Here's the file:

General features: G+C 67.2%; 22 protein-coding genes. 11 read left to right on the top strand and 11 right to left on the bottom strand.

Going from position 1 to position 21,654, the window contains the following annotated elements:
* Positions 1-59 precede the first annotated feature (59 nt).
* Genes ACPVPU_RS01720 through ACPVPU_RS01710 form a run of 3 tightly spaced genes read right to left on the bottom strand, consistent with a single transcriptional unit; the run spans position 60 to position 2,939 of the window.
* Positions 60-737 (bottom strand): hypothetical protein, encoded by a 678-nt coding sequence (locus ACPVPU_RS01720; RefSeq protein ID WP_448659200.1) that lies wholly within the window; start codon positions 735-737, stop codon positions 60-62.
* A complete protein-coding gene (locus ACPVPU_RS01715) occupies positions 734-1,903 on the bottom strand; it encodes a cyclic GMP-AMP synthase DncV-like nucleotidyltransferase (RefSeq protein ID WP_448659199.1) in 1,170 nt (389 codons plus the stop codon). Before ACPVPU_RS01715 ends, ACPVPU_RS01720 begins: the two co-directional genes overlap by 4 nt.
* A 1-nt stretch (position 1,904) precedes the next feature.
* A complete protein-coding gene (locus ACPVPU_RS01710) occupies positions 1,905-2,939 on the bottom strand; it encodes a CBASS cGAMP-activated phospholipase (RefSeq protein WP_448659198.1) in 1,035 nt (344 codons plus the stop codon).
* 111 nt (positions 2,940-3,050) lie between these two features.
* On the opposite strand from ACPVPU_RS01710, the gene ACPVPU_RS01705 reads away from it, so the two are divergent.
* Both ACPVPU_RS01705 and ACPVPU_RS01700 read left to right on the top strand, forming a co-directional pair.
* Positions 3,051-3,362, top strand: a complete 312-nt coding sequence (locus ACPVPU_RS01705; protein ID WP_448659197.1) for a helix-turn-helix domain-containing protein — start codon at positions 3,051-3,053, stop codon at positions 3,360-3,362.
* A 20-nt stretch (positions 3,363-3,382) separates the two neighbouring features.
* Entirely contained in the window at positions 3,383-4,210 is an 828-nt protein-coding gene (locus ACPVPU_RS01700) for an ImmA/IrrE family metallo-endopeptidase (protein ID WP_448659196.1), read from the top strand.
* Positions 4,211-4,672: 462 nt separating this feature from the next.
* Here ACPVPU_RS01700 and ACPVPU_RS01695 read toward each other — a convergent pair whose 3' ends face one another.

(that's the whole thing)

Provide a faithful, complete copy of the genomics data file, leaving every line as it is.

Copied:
General features: G+C 67.2%; 22 protein-coding genes. 11 read left to right on the top strand and 11 right to left on the bottom strand.

Going from position 1 to position 21,654, the window contains the following annotated elements:
* Positions 1-59 precede the first annotated feature (59 nt).
* Genes ACPVPU_RS01720 through ACPVPU_RS01710 form a run of 3 tightly spaced genes read right to left on the bottom strand, consistent with a single transcriptional unit; the run spans position 60 to position 2,939 of the window.
* Positions 60-737 (bottom strand): hypothetical protein, encoded by a 678-nt coding sequence (locus ACPVPU_RS01720; RefSeq protein ID WP_448659200.1) that lies wholly within the window; start codon positions 735-737, stop codon positions 60-62.
* A complete protein-coding gene (locus ACPVPU_RS01715) occupies positions 734-1,903 on the bottom strand; it encodes a cyclic GMP-AMP synthase DncV-like nucleotidyltransferase (RefSeq protein ID WP_448659199.1) in 1,170 nt (389 codons plus the stop codon). Before ACPVPU_RS01715 ends, ACPVPU_RS01720 begins: the two co-directional genes overlap by 4 nt.
* A 1-nt stretch (position 1,904) precedes the next feature.
* A complete protein-coding gene (locus ACPVPU_RS01710) occupies positions 1,905-2,939 on the bottom strand; it encodes a CBASS cGAMP-activated phospholipase (RefSeq protein WP_448659198.1) in 1,035 nt (344 codons plus the stop codon).
* 111 nt (positions 2,940-3,050) lie between these two features.
* On the opposite strand from ACPVPU_RS01710, the gene ACPVPU_RS01705 reads away from it, so the two are divergent.
* Both ACPVPU_RS01705 and ACPVPU_RS01700 read left to right on the top strand, forming a co-directional pair.
* Positions 3,051-3,362, top strand: a complete 312-nt coding sequence (locus ACPVPU_RS01705; protein ID WP_448659197.1) for a helix-turn-helix domain-containing protein — start codon at positions 3,051-3,053, stop codon at positions 3,360-3,362.
* A 20-nt stretch (positions 3,363-3,382) separates the two neighbouring features.
* Entirely contained in the window at positions 3,383-4,210 is an 828-nt protein-coding gene (locus ACPVPU_RS01700) for an ImmA/IrrE family metallo-endopeptidase (protein ID WP_448659196.1), read from the top strand.
* Positions 4,211-4,672: 462 nt separating this feature from the next.
* Here ACPVPU_RS01700 and ACPVPU_RS01695 read toward each other — a convergent pair whose 3' ends face one another.